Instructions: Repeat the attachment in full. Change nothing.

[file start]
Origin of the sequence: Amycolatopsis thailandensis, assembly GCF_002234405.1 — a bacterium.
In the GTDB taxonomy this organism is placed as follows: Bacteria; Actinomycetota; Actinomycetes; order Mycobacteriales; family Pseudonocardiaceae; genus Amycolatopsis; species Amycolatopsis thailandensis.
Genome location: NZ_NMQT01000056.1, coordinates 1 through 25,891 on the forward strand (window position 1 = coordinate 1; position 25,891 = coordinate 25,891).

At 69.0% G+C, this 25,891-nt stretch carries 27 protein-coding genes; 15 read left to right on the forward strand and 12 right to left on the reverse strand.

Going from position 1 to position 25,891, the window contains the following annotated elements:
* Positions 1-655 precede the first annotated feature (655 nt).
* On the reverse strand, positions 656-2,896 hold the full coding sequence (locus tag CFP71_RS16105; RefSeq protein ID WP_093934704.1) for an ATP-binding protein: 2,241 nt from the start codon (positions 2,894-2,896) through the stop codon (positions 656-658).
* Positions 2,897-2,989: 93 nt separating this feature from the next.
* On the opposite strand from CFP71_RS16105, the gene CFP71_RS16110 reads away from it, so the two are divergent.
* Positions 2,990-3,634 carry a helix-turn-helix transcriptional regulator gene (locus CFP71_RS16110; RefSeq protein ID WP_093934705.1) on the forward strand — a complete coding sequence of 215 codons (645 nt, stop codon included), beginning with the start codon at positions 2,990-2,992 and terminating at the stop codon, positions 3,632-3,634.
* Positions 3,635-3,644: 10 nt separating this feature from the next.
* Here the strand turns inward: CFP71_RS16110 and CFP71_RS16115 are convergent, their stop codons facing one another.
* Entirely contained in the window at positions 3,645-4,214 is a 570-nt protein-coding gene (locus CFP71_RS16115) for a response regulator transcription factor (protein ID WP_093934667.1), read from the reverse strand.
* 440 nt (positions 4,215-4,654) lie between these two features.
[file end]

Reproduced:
Origin of the sequence: Amycolatopsis thailandensis, assembly GCF_002234405.1 — a bacterium.
In the GTDB taxonomy this organism is placed as follows: Bacteria; Actinomycetota; Actinomycetes; order Mycobacteriales; family Pseudonocardiaceae; genus Amycolatopsis; species Amycolatopsis thailandensis.
Genome location: NZ_NMQT01000056.1, coordinates 1 through 25,891 on the forward strand (window position 1 = coordinate 1; position 25,891 = coordinate 25,891).

At 69.0% G+C, this 25,891-nt stretch carries 27 protein-coding genes; 15 read left to right on the forward strand and 12 right to left on the reverse strand.

Going from position 1 to position 25,891, the window contains the following annotated elements:
* Positions 1-655 precede the first annotated feature (655 nt).
* On the reverse strand, positions 656-2,896 hold the full coding sequence (locus tag CFP71_RS16105; RefSeq protein ID WP_093934704.1) for an ATP-binding protein: 2,241 nt from the start codon (positions 2,894-2,896) through the stop codon (positions 656-658).
* Positions 2,897-2,989: 93 nt separating this feature from the next.
* On the opposite strand from CFP71_RS16105, the gene CFP71_RS16110 reads away from it, so the two are divergent.
* Positions 2,990-3,634 carry a helix-turn-helix transcriptional regulator gene (locus CFP71_RS16110; RefSeq protein ID WP_093934705.1) on the forward strand — a complete coding sequence of 215 codons (645 nt, stop codon included), beginning with the start codon at positions 2,990-2,992 and terminating at the stop codon, positions 3,632-3,634.
* Positions 3,635-3,644: 10 nt separating this feature from the next.
* Here the strand turns inward: CFP71_RS16110 and CFP71_RS16115 are convergent, their stop codons facing one another.
* Entirely contained in the window at positions 3,645-4,214 is a 570-nt protein-coding gene (locus CFP71_RS16115) for a response regulator transcription factor (protein ID WP_093934667.1), read from the reverse strand.
* 440 nt (positions 4,215-4,654) lie between these two features.